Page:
A 200-level course from the same track.
“No single country is able to tackle today’s complex problems on its own”. This sentence, which was already central to the European Security Strategy in 2003, is still very much relevant nowadays. Armed conflict, terrorism, proliferation of weapons of mass destruction, organized crime, refugee ‘crisis’... all of these have the potential to strongly destabilize our societies and the global order as a whole.
The objective of this course is to assess the means available to the international community in order to address these challenges in a coordinated manner. The role of international as well as regional organizations will be assessed in this context.
The course will be construed around different thematic security threats and will critically assess the way in which the international community attempts to address these issues. The role of the UN Security Council will of course be crucial in this context but it is not the sole actor that might be of relevance when addressing security related issues. Since the starting point of the assessment remains a legal one, this course is not only about what ideally should be done, but also what can lawfully be done under international law.
Analyze treaties, UN Security Council resolutions and other official documents.
Be able to formulate a well-construed argumentation both orally and in writing
Discern relevant facts and apply legal principles to those facts
Critically reflect on the main security threats the world is currently facing
Have a comprehensive knowledge of the functioning of the UN system, and especially the UN Security Council, in the framework of the UN’s role in relation to peace and security.
Be able to comprehend the complex relationship between global and regional security mechanisms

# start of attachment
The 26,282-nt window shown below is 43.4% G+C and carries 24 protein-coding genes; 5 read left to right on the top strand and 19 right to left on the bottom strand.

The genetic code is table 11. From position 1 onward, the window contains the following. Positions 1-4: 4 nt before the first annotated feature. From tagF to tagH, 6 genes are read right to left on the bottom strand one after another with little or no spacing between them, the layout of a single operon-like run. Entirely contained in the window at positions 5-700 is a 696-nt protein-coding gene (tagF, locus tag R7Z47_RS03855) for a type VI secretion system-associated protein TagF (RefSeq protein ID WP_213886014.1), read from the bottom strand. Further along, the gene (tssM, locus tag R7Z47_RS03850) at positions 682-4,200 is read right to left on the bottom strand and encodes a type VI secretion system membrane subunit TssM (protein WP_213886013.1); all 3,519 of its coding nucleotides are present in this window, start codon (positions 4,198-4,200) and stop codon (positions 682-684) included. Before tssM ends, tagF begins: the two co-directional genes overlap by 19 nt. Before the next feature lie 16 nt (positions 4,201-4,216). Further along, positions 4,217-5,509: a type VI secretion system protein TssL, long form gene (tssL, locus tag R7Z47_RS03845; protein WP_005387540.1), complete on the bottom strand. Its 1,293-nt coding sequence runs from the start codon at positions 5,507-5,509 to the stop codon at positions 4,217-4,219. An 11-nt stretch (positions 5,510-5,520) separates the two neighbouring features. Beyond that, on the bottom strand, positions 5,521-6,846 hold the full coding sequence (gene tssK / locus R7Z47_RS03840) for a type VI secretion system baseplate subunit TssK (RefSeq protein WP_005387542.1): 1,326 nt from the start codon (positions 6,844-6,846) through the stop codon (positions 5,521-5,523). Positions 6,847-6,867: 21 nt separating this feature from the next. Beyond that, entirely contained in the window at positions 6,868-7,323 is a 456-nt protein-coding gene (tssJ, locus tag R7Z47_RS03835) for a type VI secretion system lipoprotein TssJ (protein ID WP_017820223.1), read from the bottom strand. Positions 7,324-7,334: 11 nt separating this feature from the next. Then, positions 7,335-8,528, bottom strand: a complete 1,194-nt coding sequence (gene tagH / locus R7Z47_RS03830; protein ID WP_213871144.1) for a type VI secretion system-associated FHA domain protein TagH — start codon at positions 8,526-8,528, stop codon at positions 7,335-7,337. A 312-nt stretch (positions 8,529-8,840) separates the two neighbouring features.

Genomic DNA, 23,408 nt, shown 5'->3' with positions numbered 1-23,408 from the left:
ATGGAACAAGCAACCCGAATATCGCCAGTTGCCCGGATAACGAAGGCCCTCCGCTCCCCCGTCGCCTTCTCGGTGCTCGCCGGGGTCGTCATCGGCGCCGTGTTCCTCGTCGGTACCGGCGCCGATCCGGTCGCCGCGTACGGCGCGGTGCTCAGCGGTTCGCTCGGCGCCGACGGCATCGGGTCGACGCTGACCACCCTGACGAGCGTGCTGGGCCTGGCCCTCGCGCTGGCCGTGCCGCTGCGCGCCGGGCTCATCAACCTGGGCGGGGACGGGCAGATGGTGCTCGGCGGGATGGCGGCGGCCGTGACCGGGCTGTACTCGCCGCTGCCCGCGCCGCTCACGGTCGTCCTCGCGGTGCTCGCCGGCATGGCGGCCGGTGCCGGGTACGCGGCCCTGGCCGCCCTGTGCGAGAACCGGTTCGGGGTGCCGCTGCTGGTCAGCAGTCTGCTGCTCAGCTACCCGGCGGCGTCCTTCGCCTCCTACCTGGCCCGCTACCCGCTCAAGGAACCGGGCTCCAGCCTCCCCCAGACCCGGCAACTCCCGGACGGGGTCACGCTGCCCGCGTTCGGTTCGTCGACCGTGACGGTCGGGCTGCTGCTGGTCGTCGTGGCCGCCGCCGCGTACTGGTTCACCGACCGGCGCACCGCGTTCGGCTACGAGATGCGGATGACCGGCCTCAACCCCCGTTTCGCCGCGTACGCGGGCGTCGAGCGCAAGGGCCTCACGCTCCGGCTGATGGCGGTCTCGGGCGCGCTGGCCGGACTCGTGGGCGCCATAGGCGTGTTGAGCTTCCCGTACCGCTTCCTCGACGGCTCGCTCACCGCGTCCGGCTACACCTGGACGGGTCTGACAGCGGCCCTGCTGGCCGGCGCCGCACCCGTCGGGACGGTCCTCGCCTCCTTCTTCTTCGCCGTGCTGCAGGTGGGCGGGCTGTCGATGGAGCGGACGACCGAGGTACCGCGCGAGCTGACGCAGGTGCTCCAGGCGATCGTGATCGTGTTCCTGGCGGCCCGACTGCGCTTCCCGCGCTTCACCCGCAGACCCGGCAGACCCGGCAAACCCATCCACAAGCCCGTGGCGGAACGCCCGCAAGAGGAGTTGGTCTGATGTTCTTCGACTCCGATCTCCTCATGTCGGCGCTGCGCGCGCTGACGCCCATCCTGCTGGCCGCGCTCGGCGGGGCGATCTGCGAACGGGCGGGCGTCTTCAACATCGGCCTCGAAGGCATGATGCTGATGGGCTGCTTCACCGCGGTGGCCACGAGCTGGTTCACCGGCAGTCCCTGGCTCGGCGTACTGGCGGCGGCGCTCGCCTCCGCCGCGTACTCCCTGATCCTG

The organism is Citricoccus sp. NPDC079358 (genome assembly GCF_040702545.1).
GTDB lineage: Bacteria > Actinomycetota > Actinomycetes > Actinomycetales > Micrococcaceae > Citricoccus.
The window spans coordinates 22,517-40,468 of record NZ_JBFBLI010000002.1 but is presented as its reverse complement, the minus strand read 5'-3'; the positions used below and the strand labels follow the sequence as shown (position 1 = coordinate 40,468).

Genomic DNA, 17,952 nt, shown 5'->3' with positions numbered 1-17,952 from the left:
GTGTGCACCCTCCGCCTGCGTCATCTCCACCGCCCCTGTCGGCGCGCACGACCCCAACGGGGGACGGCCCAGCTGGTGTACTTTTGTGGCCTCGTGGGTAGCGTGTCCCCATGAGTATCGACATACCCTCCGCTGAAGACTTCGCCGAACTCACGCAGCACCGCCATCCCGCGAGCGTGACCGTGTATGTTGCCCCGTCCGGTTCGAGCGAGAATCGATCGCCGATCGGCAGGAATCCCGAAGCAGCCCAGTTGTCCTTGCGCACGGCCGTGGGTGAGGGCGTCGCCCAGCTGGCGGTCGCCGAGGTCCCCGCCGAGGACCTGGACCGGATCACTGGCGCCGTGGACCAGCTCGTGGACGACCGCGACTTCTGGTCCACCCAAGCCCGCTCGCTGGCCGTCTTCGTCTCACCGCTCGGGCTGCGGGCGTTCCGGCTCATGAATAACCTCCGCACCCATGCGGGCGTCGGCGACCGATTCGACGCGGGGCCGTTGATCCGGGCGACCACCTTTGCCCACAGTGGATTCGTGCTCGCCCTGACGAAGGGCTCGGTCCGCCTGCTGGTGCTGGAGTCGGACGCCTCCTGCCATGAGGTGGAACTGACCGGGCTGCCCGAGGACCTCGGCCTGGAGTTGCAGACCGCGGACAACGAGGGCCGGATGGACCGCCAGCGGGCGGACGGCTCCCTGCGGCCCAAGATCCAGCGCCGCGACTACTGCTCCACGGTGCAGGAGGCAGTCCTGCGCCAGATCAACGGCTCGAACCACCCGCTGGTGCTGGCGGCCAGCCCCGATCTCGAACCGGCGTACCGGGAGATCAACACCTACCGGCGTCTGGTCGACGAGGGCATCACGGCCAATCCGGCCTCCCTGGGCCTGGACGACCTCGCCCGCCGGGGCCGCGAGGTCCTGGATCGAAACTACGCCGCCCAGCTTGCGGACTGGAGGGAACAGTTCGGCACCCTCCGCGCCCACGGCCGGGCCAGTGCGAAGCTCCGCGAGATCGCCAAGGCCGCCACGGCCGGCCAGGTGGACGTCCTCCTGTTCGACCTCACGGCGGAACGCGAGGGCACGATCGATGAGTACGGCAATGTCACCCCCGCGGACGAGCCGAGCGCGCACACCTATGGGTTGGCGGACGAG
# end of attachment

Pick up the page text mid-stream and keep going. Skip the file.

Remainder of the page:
Understand the history behind the creation and functioning of security alliances and other arrangements.
Once available, timetables will be published here.
Mode of instruction
Seminars (two 2-hour sessions per week, Weeks 1 - 7) will form the main body of this course, and a Blackboard site will support in-class discussion and debate as well as hosting readings and related multi-media material.
Students are required to take an active part in seminar discussions and may be called upon to present readings in class.
In-class participation and discussion of core readings – 15% – Ongoing Weeks 1-7
UNSC simulation – Opening speech (15%); sessions and negotiations (15%); writing of a position paper (20%) - week 4 and 5
Final research essay (3000 words) – 35% – Week 8
There will be a Blackboard site available for this course. Students will be enrolled at least one week before the start of classes.
Students are required to read Paul Kennedy, The Parliament of Man. The United Nations and the Quest for World Government, London, Penguin Books Ltd, 2007, 384p as a contextualization and starting point for the course.
For the rest, the course will rely on primary and secondary sources as well as on official documents that will be made available on blackboard. Given the variety of issues addressed there is no single textbook covering all the relevant issues addressed during the course, hence the need to rely on different sources.
This course is open to LUC students and LUC exchange students. Registration is coordinated by the Education Coordinator. Interested non-LUC students should contact email@example.com.